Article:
Defendify recently published an article on Business.com speaking to third-party cybersecurity risk assessments, increasingly a part of life for Small Business. Check out our takeaways for cybersecurity providers here, and don’t miss the original article on Business.com.
It’s a typical morning and you get an urgent call from a client: they received a third-party risk assessment from their biggest customer. “We can’t afford to lose this customer,” they share, “We have all of this in place, right?” You scroll through the document: hundreds of questions on each component of their cybersecurity program, from technology to training. What do you do?
If you haven’t yet been in this situation, you might soon. Helping clients prepare for and complete third-party risk assessments is increasingly a part of doing business as a provider.
For more on third-party assessments and their impact on Small Business, listen to Episode 3 of The Hilt, Defendify’s new podcast, featuring Justin Riehl, results-driven GRC and Vendor Risk Management Executive.
What are third-party risk assessments?
In a general sense, a risk assessment is a review of policies, procedures, and functions at an organization through the lens of risk. While risk assessments can focus on many types of risk, cybersecurity risk assessments specifically look at an organization’s risk of a data breach or cyberattack.
Large, enterprise businesses have long been running risk assessments on their own organizations, but are beginning to realize that their smaller, third-party vendors’ cybersecurity practices and posture can put them in danger as well.
The goal of the third-party risk assessment is to determine how the vendor protects the customer’s sensitive data. Topics typically covered on these questionnaires include:
- Data storage, protection, and classification
- Company cybersecurity processes and policies
- Employee training and awareness
- Technology solutions
- Regular Ethical Hacking and other testing processes
The Only Prescription is More Cybersecurity
Risk assessments are often high-stakes, and not completing or not passing an assessment can mean your client loses business. It’s very challenging to make significant cybersecurity improvements on short order after receiving an assessment with a fast-approaching deadline, so the key is to be prepared ahead of time. A holistic cybersecurity program that goes beyond antivirus and firewalls helps to not only protect your customer, but also to prepare them for an assessment.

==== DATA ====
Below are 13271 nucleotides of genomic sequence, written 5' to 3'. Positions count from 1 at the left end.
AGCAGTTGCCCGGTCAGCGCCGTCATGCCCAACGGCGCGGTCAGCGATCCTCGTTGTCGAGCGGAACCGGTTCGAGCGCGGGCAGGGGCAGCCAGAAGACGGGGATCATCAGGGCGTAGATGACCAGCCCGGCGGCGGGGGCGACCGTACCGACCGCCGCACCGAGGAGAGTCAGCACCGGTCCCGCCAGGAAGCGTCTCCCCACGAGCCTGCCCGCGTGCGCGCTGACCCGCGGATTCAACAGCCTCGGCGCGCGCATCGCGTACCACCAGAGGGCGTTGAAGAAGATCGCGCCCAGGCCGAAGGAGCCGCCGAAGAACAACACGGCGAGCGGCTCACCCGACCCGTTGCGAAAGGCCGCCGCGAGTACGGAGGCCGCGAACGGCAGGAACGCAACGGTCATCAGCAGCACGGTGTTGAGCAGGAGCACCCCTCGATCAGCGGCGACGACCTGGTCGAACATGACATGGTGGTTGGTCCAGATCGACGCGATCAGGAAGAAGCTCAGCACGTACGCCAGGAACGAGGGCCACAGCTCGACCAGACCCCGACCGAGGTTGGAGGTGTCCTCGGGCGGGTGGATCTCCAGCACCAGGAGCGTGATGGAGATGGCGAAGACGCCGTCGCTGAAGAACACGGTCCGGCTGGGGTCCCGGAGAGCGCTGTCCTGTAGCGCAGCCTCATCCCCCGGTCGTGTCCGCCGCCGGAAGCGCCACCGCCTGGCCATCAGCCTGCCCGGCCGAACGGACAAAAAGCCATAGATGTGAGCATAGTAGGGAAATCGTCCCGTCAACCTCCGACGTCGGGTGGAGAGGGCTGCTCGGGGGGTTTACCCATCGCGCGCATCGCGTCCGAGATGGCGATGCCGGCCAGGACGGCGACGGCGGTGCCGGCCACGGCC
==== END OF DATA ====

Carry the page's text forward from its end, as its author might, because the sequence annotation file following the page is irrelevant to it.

Your opportunity to assist doesn’t end when you’ve deployed protection. Your clients may need help preparing the questionnaire itself, particularly the more technical questions, and will likely need documentation on their testing and technology. You can prepare for this process by securely storing all your customers’ important documentation and notes in one safe place and confirming regularly that their information is up-to-date and in line with the latest requirements.
Third-party risk assessments are inevitable for many of your customers, but they’re nothing to fear. We’d even suggest they should be embraced as they can provide an opportunity—and sales argument—for many of the improvements you’ve probably been preaching for years. In the end, the reality is a bit of preparation, both in terms of security steps and organization, can go a long way towards a successful assessment.
Read the original article on Business.com.
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